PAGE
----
SICK DAY DIARY — 9:30 a.m. 
Abby and I finally drag ourselves out of bed. We share scraps from the bread bag. Maybe we will make chicken soup.

Last week the weather finally turned wetter and (slightly) warmer. I had two cocktails and stayed up until midnight on a Friday. And then I promptly caught a nasty spring cold. That's how I found myself laid up at home on a Wednesday, sniffling my brains out. Just me, my dog and a rapidly diminishing supply of tissues. 

I absolutely loathe being sick because it makes me feel like a massive waste of space. Unless I feel in jeopardy of contracting pneumonia, I will almost always walk (slowly) to the nearest grocery store and buy ingredients for chicken soup. 

abbywalk

SICK DAY DIARY — 12:30 p.m.
Abby and I venture out into the harsh light of afternoon. We see none of our usual kitty friends, but we do spot a new one. Luckily I brought enough tissues to last on the journey to Abby's favorite poop spot.

My recipe changes a little every time, as it should. There really isn't a wrong way to do this! But the basics remain the same: Lots of vegetables. Chicken thighs that cook in the broth. Plenty of kick to clear the sinuses and garlic to boost the immune system.

I guess now is as good a time as any to say that I don't trust anyone who would write a recipe for chicken soup and NOT include at least four cloves of garlic.

SICK DAY DIARY — 2 p.m.
Abby graciously offers to do all of the laundry.

Making this soup is a healing ritual in itself. Taking your time to chop the vegetables, watching the broth begin to simmer and making your kitchen smell far better than your sickbed are all good for you. They make you feel purposeful, hopeful that every sneeze puts you one closer to not sneezing again. They may even make you forget that you are wearing very gross clothes and have not applied deodorant for two days.

Maybe.

SICK DAY DIARY — 4:30 p.m.
Laundry folded and dinner prepared before 5, Abby and I are content with our efforts. Maybe we will be sick again tomorrow.

chicken and zucchini noodle soup

based on bon appetit. inspired by the universal human desire for comfort.

NOTE: This is a double batch of soup that will ensure plenty of leftovers. As a recently sick person who loves eating food, there is nothing more exciting to me than the idea of not having to cook again for several days. However, you may disagree — or you may have a smaller soup pot, or you may dislike having leftover soup, or you may be kind of terrible — so rest assured this can easily be halved.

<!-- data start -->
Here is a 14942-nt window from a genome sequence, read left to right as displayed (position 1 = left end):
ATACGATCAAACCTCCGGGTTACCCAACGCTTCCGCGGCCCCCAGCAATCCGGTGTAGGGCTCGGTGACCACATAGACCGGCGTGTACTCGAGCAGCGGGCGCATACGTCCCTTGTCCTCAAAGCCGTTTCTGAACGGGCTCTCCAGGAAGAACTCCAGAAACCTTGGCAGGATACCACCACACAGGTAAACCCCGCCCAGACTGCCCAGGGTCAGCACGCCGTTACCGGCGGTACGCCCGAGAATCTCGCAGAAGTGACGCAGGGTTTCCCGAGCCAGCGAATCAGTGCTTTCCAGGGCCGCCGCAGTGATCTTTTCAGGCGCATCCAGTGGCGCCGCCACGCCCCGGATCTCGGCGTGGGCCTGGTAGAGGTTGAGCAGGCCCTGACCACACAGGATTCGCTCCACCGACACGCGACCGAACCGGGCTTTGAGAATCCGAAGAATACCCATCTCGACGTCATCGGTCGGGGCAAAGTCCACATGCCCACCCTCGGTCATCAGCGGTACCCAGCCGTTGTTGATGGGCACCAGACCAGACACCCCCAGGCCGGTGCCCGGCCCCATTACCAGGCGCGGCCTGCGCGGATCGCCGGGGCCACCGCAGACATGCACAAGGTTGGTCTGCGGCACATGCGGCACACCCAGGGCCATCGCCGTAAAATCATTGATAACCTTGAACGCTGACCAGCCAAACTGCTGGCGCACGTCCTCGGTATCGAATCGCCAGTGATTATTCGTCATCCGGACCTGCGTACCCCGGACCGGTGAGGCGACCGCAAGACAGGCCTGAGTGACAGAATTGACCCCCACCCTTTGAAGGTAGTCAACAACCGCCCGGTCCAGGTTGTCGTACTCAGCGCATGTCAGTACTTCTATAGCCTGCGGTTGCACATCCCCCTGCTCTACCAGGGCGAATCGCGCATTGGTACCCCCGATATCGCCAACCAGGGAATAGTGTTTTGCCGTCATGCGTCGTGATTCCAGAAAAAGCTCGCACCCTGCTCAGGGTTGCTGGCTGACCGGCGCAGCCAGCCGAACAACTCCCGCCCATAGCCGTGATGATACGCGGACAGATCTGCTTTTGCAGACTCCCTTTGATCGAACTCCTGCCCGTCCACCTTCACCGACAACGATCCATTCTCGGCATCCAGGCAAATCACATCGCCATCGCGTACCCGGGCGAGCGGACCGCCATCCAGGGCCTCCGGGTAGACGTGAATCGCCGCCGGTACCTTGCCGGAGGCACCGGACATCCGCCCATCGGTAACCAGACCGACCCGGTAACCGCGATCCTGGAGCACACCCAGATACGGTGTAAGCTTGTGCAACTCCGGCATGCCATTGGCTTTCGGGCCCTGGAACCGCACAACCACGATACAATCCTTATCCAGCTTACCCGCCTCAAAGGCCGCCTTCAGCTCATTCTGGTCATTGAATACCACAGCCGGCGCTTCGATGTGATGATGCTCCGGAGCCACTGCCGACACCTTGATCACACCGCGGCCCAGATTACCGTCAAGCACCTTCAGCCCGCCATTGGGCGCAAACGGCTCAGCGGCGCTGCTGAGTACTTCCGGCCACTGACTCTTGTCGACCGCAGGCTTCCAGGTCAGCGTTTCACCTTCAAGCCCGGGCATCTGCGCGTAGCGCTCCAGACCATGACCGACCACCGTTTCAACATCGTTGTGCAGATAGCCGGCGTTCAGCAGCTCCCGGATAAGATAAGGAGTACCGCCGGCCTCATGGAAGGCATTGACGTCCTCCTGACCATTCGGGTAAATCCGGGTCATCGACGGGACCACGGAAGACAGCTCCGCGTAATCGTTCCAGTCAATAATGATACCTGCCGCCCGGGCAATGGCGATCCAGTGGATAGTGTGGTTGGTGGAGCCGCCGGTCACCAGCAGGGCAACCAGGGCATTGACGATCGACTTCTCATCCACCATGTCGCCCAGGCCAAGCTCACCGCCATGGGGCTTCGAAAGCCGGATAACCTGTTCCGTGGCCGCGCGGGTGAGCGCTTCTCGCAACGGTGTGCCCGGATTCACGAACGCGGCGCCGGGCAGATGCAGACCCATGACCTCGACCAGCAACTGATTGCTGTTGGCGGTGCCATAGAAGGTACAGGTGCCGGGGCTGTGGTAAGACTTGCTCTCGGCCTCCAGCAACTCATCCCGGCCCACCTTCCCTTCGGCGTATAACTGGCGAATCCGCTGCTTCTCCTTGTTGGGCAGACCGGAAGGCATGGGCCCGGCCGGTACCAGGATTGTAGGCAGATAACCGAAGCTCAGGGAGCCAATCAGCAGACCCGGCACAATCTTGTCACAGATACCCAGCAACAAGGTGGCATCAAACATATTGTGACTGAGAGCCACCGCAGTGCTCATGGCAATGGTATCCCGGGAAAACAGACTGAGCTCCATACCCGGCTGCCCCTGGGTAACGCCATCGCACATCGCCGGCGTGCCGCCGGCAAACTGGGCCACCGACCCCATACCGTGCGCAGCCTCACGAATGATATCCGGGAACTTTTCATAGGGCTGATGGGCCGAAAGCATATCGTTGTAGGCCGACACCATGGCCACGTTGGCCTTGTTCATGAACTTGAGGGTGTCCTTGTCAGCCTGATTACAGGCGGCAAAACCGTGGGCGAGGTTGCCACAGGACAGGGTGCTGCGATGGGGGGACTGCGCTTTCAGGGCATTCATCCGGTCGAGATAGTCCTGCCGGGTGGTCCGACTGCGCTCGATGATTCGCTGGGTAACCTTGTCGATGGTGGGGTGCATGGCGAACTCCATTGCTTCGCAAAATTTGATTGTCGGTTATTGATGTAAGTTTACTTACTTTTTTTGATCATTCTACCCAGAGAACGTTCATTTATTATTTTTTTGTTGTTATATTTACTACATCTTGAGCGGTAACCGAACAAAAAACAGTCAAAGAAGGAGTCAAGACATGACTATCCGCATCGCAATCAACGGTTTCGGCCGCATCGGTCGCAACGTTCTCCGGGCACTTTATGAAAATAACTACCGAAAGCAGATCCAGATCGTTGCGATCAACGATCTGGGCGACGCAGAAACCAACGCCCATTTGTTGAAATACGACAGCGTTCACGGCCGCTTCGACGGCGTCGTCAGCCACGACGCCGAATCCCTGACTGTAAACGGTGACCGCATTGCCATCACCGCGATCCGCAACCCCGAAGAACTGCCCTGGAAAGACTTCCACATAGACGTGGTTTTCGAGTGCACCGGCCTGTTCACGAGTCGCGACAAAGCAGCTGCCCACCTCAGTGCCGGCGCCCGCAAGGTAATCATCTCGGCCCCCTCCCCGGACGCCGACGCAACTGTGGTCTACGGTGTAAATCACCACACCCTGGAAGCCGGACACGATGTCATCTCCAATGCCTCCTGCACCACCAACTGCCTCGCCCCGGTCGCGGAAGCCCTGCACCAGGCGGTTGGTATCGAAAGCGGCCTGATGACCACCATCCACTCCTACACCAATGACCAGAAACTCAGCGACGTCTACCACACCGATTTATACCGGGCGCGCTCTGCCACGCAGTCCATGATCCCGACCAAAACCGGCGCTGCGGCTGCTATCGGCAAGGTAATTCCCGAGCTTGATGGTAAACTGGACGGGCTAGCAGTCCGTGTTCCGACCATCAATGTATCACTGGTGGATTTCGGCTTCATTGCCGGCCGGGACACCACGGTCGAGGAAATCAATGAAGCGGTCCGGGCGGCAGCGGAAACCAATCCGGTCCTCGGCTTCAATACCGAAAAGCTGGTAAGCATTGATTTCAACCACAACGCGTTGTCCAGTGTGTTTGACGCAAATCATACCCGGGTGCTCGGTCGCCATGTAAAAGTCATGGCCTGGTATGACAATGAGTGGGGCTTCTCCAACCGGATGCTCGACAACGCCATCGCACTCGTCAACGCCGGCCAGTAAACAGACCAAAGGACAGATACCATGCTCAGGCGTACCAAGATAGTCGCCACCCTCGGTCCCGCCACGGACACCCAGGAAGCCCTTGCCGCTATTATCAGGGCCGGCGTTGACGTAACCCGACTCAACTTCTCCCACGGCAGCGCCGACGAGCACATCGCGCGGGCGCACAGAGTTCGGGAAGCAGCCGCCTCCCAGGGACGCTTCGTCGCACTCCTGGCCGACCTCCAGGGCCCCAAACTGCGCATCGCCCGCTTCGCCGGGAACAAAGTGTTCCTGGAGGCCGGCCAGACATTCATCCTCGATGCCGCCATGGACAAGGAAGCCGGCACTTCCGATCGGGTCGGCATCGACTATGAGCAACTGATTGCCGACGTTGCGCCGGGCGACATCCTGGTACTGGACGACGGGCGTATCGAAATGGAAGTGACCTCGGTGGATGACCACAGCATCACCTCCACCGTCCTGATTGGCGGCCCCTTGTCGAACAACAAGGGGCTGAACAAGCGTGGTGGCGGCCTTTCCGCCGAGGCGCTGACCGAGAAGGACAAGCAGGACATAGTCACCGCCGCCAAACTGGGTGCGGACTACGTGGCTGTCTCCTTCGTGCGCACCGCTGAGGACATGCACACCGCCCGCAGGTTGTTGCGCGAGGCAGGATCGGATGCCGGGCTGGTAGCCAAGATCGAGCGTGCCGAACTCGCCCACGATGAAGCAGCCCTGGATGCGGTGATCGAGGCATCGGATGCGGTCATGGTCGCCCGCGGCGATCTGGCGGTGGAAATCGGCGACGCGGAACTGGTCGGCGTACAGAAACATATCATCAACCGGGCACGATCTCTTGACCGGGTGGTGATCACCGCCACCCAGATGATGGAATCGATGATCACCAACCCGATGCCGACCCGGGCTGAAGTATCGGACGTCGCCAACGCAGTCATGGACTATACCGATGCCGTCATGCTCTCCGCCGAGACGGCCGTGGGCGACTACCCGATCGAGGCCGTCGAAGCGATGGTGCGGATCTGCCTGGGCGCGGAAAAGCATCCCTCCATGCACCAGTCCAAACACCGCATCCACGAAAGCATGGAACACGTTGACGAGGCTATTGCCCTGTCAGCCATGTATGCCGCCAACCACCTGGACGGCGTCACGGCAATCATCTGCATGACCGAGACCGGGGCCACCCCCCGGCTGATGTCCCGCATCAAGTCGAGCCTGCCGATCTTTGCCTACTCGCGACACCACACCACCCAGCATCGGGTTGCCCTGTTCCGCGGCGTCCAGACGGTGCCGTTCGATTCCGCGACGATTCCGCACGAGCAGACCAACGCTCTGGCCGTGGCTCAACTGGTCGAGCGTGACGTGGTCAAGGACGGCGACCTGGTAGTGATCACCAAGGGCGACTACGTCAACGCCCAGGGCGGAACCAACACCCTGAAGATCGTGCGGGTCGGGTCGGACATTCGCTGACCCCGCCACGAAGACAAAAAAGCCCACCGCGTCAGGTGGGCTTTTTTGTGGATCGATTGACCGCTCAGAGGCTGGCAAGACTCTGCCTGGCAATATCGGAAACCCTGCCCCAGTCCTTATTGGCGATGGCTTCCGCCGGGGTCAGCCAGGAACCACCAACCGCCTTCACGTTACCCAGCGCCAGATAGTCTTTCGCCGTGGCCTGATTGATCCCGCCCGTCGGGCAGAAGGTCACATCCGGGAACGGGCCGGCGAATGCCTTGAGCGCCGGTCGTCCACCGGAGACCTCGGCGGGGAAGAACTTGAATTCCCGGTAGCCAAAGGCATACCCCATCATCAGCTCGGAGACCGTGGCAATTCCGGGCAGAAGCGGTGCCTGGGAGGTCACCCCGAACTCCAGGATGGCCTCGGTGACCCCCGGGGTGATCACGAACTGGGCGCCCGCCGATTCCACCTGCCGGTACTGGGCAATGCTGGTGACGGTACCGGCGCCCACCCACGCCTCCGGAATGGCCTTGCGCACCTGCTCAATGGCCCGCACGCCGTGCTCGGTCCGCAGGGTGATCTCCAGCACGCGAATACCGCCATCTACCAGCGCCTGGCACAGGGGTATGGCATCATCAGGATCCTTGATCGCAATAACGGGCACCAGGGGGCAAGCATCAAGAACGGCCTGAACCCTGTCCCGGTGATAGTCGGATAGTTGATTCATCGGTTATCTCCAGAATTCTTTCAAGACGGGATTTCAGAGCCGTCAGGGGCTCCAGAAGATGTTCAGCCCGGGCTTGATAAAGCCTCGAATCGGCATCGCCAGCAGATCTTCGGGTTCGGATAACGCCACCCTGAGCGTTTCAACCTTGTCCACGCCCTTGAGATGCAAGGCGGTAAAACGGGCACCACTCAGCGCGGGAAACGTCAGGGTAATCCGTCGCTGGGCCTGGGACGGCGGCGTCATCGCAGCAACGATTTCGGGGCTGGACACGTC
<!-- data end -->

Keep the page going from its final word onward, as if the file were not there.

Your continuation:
ADDITIONAL NOTE: Orzo is a wonderful, wonderful substitute for the zucchini noodles. It makes for a more filling soup and complements the lemon, dill and leek flavors so well. I opted out because I wanted a healing elixir, not a total starch-fest. Next time we'll have a starch-fest.

INGREDIENTS

  • 3 tablespoons butter
     
  • 2 jalepenos or other chili peppers, minced (Remove the seeds if you're scared of spicy things.)
     
  • 8 cloves garlic, minced
     
  • 3 medium-sized leeks, thinly sliced
     
  • 4 carrots, chopped into chunks
     
  • 4 stalks of celery, sliced crosswise
     
  • 2 yellow squash, chopped into chunks
     
  • 2 zucchinis, made into skinny noodles (I own a spiralizer, which is a magical and affordable product that will change your relationship with vegetables entirely by allowing you to turn them into ribbons and noodles in seconds. You should buy one IMMEDIATELY. If you do not own one, don't worry about it. Just chop the zucchinis the same way you did the yellow squash. Or omit them. Or sub 3/4 cup of orzo! Really, there is no law saying you can't use whatever goddamn vegetables you want, cut into whatever shapes you want. This is your healing ritual and it's not meant to be rocket science. But ZUCCHINI NOODLES, though!)
     
  • 14 cups chicken broth (Vegetable broth would work in a pinch.)
     
  • 4-6 chicken thighs (Boneless and skinless are my go-to, but I had skin-on/bone-in on hand, which worked just as well.)
     
  • 1 large lemon
     
  • Two healthy handfuls of fresh dill
     
  • Kosher salt
     
  • Freshly ground black pepper

DIRECTIONS

  1. Prepare your vegetables, garlic and peppers. Set the squash chunks and zucchini noodles, if using, aside.
     
  2. Melt the butter in your favorite large soup pot over medium heat. Add the leeks, garlic, jalepenos, carrots and celery. Saute until softened, about 5-8 minutes, stirring occasionally. 
     
  3. While the veggies cook, clean your chicken thighs and set them aside.
     
  4. Once the veggies have made your kitchen smell incredible, add the broth and the chicken thighs. Crank up the heat and bring the pot to a boil. Then, lower the heat so the pot simmers steadily. Cover and do not disturb for 20-25 minutes.
     
  5. Retrieve the chicken thighs from the pot and place them on a plate or cutting board to cool. Once you can handle them without scalding yourself, shred them into chunks (I like to use two forks!).
     
  6. After removing the chicken thighs, add the yellow squash and keep the soup at a simmer. If you're using orzo, and only if, add it now and bring the pot back to a boil. Either way, leave the soup uncovered and let it cook for 8-10 more minutes. 
     
  7. Turn off the heat. Add the shredded chicken, dill and zucchini noodles to the pot. Juice the entire lemon into the mix. Season with salt and pepper to taste. 
     
  8. Serve with crusty buttered bread (and ginger tea with honey). This soup will be even more magical and delicious the next day.

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